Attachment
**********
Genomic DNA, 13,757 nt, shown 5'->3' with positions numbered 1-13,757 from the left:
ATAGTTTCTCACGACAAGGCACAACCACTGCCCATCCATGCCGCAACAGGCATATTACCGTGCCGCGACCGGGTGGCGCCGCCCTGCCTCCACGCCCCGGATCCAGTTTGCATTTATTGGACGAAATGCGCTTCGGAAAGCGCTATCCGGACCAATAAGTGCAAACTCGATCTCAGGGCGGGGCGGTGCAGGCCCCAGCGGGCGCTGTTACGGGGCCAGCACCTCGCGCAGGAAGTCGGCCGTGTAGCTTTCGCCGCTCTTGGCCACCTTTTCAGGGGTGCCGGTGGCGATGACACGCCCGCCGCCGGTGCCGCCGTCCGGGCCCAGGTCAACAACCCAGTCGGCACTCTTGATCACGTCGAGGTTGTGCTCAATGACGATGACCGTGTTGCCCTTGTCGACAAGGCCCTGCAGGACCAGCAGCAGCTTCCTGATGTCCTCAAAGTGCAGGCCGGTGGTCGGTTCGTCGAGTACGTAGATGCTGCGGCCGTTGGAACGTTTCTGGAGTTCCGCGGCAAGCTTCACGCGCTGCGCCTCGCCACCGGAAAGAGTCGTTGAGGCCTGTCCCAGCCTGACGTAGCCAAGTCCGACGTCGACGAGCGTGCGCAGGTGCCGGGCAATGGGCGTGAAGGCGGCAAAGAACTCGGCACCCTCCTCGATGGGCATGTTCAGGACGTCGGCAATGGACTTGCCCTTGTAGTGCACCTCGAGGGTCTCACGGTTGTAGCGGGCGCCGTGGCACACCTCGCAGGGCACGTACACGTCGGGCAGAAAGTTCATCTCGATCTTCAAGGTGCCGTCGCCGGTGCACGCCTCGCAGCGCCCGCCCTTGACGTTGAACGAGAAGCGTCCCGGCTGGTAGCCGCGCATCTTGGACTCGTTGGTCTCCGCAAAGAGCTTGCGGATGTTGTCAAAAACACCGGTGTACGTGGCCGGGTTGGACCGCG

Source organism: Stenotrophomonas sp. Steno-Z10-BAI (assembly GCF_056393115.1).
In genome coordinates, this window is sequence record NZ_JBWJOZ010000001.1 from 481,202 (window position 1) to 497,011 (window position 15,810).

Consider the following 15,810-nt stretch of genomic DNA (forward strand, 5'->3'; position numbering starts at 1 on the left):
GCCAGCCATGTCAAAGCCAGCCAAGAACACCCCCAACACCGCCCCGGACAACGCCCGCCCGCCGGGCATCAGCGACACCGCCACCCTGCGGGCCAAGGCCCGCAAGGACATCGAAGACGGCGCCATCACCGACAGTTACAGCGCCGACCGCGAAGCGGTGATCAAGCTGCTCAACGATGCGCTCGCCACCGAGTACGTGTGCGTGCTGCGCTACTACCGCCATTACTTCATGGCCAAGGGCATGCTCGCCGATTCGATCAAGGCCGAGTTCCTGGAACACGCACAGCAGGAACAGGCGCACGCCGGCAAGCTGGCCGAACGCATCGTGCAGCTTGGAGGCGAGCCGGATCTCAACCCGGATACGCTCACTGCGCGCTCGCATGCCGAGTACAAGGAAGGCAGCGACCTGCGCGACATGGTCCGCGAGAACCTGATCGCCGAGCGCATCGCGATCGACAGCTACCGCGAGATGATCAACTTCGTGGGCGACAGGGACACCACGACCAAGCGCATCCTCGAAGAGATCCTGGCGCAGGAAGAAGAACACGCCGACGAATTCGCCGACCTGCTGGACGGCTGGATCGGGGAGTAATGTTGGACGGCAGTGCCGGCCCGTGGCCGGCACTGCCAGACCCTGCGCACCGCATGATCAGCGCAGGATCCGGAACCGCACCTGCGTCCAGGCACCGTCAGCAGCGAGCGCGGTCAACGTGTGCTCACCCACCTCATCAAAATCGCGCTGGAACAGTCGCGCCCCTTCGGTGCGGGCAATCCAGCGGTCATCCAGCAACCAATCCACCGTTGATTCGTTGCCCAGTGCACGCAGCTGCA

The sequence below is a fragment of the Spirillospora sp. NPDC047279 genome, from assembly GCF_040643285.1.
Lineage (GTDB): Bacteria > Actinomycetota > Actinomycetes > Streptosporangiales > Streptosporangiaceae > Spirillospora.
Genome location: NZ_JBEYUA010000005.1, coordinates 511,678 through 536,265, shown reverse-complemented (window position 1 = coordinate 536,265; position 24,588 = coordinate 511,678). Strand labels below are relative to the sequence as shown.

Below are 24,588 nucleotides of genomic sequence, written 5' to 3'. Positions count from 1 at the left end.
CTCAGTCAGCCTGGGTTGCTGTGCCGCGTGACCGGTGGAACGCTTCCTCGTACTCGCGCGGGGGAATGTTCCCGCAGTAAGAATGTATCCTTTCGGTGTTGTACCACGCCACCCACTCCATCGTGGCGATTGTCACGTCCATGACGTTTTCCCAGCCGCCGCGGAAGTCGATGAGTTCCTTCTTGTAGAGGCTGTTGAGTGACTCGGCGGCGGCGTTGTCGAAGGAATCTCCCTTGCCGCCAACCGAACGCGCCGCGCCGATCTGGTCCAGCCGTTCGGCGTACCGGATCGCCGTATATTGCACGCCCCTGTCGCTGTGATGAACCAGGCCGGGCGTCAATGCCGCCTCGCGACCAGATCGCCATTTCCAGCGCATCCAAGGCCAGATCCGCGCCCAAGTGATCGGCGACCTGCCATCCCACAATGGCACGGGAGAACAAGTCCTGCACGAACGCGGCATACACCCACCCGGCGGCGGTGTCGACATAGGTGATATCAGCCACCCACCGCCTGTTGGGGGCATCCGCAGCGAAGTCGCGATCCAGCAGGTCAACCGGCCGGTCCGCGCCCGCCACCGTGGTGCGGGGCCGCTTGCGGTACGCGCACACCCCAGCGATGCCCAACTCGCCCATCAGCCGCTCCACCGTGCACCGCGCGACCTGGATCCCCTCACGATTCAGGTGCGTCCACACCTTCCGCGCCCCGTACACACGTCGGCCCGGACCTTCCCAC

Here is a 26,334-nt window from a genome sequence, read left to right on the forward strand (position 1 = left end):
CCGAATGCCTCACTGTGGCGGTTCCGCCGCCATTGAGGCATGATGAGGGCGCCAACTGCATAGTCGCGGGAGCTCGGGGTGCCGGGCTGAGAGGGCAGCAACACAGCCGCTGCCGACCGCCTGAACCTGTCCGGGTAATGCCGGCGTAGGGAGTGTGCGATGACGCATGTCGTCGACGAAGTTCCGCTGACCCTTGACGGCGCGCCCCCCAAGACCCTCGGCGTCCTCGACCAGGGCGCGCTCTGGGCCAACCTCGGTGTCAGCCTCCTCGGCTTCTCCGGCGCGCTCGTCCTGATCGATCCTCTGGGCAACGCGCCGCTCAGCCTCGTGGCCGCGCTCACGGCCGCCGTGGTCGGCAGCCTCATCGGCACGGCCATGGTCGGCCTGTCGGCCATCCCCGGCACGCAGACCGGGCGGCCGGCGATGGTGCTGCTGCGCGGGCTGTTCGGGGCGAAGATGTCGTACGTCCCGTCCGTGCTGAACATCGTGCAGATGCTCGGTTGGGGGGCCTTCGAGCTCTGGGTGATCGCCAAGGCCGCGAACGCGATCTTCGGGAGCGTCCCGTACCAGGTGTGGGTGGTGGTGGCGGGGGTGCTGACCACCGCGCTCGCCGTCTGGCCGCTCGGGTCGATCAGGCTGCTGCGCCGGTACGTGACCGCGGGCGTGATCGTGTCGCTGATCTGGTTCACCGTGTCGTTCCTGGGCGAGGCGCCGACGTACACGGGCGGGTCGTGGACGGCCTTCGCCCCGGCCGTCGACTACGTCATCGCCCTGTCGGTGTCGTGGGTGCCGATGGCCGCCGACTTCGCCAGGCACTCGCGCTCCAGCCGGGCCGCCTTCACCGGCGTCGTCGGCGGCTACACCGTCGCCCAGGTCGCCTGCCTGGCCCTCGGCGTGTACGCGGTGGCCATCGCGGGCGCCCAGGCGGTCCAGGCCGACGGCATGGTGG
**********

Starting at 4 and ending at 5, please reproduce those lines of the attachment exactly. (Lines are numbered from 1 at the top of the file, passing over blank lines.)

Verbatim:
In genome coordinates, this window is sequence record NZ_JBWJOZ010000001.1 from 481,202 (window position 1) to 497,011 (window position 15,810).

Consider the following 15,810-nt stretch of genomic DNA (forward strand, 5'->3'; position numbering starts at 1 on the left):